Among life’s simple pleasures, summer reading is right up there. Just the thought of relaxing in the sand, on the porch, or under a nice shading tree with some good titles is enough to make you wish for an endless summer. Here’s an eclectic list of six books for string students to enjoy. And if you are reading outside, don’t forget the sunscreen!
Children Of The Stone: The Power Of Music In A Hard Land
By Sandy Tolan
The world’s first glimpse of Ramzi Husseub Aburedwan showed him in a widely circulated photo as a frightened – though defiant – 8-year-old throwing a rock at an Israeli tank. No one could have known at the time that Aburedwan, who grew up in a refugee camp, would go from poster child of Palestinian resistance to respected violist preaching the transformative power of music.
Sandy Tolan is an award-winning journalist known for his work in print and on radio. His book is a product of meticulous reporting. While it provides historical context, it stays true to the story of Aburedwan, who went on to open a music school that attracted the support of prominent musicians from around the world, including an eminent Israeli conductor. GET IT HERE.
Leonard Bernstein: An American Musician
By Allen Shawn
At the same time rock and roll was waking up and inspiring millions of young people on both sides of the Atlantic, Bernstein was the undisputed king of the classical music world. He had the distinction of being the first American, domestically-trained, to reach such heights. It’s not just his talent as a musician, composer, and conductor that propelled Bernstein to stardom, but also his role as an ambassador for classical music.
From the moment Bernstein stepped in to conduct the New York Philharmonic, to the creation of the Young People’s Concerts, Shawn’s book chronicles this legend’s rise to fame and enduring legacy. This comprehensive biography discusses Bernstein’s influences and takes a deep dive into some of his compositions. GET IT HERE.
Practicing Sucks, But It Doesn’t Have To!
By Phyllis Sdouia-Satz and Barry Satz
Not everyone groans and grimaces or rolls his or her eyes at the thought of practicing their string instrument. In fact, it’s something many, though not all, music students look forward to. However, if you identify more with that smaller group that doesn’t relish the idea of going over the same chords and scales for a solid hour or two, this book is for you.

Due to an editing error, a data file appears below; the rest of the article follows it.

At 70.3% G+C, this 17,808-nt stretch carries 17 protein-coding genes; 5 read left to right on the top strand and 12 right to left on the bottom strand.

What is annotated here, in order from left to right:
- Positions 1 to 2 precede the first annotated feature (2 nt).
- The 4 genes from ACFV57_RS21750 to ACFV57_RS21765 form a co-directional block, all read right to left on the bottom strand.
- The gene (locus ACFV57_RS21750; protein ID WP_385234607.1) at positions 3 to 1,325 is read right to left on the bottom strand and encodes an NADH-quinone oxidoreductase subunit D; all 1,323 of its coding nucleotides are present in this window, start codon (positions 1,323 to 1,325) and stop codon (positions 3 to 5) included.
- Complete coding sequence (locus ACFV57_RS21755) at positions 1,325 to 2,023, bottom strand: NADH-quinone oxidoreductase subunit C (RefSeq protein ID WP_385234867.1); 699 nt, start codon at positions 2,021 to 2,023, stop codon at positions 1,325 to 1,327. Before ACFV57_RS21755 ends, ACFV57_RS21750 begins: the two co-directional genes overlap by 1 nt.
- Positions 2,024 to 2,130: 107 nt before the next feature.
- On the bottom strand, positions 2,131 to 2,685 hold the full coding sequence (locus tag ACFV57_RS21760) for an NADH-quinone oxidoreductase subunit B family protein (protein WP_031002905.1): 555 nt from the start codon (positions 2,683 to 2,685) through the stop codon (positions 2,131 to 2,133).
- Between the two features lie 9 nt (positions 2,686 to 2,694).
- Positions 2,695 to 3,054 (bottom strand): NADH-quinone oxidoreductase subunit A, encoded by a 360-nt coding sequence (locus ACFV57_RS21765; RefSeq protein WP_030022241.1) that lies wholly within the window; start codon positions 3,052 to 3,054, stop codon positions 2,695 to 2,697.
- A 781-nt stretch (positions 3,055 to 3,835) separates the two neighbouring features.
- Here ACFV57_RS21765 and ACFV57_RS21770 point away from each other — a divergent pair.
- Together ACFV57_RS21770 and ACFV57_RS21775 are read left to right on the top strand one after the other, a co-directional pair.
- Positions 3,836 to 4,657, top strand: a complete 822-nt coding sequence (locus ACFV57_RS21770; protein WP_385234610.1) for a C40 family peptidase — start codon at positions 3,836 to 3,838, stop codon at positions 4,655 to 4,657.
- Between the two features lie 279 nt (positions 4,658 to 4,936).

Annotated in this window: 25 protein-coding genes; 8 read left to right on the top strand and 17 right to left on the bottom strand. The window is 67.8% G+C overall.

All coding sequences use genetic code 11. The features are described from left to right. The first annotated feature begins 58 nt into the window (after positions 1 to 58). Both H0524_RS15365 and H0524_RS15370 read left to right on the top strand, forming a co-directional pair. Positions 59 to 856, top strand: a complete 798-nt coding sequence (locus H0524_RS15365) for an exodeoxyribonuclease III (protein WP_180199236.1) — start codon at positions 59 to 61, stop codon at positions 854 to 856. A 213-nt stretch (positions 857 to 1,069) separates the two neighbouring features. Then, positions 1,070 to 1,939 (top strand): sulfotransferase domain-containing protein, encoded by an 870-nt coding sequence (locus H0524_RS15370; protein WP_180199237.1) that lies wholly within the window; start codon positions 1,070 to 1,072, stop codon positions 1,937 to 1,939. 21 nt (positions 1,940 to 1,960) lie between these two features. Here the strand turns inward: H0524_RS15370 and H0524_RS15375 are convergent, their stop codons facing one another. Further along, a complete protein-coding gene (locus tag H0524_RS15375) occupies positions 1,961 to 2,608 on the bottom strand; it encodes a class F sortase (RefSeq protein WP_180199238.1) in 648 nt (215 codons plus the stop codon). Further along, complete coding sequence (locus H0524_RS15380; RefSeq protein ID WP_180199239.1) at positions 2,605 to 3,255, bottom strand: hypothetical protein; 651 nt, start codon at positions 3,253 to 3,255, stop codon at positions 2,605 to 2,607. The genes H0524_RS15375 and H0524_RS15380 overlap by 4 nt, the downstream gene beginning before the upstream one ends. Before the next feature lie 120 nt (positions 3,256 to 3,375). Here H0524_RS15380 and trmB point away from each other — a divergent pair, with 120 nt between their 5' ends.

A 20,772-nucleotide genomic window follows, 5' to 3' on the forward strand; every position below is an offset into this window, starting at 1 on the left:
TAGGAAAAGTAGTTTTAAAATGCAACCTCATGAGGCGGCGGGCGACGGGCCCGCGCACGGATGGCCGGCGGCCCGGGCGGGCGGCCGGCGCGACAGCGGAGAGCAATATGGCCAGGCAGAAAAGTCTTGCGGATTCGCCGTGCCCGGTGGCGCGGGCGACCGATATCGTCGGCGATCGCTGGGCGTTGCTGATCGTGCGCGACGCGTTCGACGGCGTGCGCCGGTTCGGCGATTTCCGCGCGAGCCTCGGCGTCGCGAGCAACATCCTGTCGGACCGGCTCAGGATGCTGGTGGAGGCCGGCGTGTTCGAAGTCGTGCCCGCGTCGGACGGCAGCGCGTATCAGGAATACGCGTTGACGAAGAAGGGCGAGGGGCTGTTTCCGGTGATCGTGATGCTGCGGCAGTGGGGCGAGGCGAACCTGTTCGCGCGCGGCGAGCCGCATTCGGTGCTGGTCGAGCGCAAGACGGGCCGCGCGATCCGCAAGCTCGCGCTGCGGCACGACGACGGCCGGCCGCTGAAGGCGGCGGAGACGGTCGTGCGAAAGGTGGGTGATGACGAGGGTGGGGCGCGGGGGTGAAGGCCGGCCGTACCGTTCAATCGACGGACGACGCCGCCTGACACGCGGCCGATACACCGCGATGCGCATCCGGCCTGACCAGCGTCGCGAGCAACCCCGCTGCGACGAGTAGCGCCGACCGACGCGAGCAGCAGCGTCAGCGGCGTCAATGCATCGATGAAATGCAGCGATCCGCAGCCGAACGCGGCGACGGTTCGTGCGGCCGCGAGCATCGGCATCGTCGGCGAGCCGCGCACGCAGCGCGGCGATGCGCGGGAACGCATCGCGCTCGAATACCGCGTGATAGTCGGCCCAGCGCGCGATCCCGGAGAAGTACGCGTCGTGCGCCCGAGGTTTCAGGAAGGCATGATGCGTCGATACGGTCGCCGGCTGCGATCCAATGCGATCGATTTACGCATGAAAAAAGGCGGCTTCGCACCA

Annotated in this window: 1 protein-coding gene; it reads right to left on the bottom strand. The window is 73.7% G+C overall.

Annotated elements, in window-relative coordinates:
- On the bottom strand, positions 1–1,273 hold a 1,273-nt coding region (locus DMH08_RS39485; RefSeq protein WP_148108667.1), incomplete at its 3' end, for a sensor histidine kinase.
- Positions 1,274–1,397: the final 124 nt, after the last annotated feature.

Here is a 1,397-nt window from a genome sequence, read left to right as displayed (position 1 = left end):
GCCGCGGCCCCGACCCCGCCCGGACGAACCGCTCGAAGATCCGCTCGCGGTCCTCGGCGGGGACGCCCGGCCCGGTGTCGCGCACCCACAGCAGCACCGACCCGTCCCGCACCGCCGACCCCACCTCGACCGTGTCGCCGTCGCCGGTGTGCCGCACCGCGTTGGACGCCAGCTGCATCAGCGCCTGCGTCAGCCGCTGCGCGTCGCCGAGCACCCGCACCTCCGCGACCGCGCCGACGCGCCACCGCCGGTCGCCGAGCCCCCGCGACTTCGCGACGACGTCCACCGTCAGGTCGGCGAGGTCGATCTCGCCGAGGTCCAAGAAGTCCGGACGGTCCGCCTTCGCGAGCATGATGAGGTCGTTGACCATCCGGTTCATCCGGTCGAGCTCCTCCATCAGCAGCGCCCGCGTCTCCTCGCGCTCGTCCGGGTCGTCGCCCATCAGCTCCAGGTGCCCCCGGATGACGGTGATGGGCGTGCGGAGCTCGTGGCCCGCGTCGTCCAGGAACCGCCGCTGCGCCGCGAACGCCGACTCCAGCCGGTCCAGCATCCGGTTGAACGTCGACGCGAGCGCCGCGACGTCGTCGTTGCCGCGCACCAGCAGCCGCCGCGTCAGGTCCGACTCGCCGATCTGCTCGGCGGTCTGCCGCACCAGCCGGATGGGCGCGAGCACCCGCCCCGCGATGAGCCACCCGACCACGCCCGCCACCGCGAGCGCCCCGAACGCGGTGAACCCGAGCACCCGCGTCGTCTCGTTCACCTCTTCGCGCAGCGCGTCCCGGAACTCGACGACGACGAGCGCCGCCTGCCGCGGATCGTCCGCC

Applying humor to a serious subject, the authors offer hundreds of ideas to help classical music students in the beginning and intermediate stage navigate what for some can be the biggest hurdle to success. Advanced musicians can learn some helpful hints, too. Readers who have reviewed this book call it “excellent” and “life-changing.” GET IT HERE.
Beethoven’s Hair: An Extraordinary Historical Odyssey and A Scientific Mystery Solved
By Russell Martin
It’s 1827 and as the beloved composer is near death, a young musician, Ferdinand Hiller, comes to pay his respects. Hiller, following custom, snips a lock of Beethoven’s hair before the master is buried. More than a century later, that lock of hair would be sold at auction and become the key to finding answers about Beethoven’s poor health, particularly his hearing loss. Can modern technology unlock those mysteries? There’s also the question of how that lock of hair, a cherished Hiller family heirloom, ended up in Denmark.
A true story, this book has the magnetic pull of a thriller while answering some of those lingering questions about one of the world’s most celebrated composers. GET IT HERE.
Classical Music: Expect The Unexpected
By Kent Nagano
There should be no surprise that a conductor of Kent Nagano’s stature would have deeply held beliefs about classical music beyond its appeal as an art form. The intensity of those beliefs – in this case ideology might be the more accurate term – is another story. And, well worth your time. The seeds of Nagano’s passion for classical music were planted while he was growing up in a farming town on the California coast. As a witness to the profound impact an itinerant music teacher had on the community, Nagano developed a missionary zeal.
In this book, which serves the dual purpose of memoir and manifesto, Nagano isn’t shy about his views, which include the lack of funding for the arts. As the 21st century seems increasingly defined by upheaval and climate-driven disasters, Nagano sees an opportunity: “Let’s transform ‘the crisis of classical music’ into ‘classical music for a time of crisis,’ he writes in the book. GET IT HERE.
Mozart In The Jungle: Sex, Drugs And Classical Music
By Blair Tindall
Before the acclaimed comedy series on Prime, there was Tindall’s best-selling 2005 memoir that inspired it. She tells all about life as a rank-and-file professional classical musician trying to make a living in New York. For many of the city’s classical musicians, even Grammy nominees like Tindall, it’s not all concerts in David Geffen Hall or Broadway orchestras. Far from it.
Don’t get the wrong impression: Tindall loves classical music and loved playing it. It’s the business and political aspects of that world at which she takes aim. And if – as some critics suggest – Tindall took creative license in sharing some of her grittier memories, it’s a compelling story and a rare look behind the scenes of an often insular world.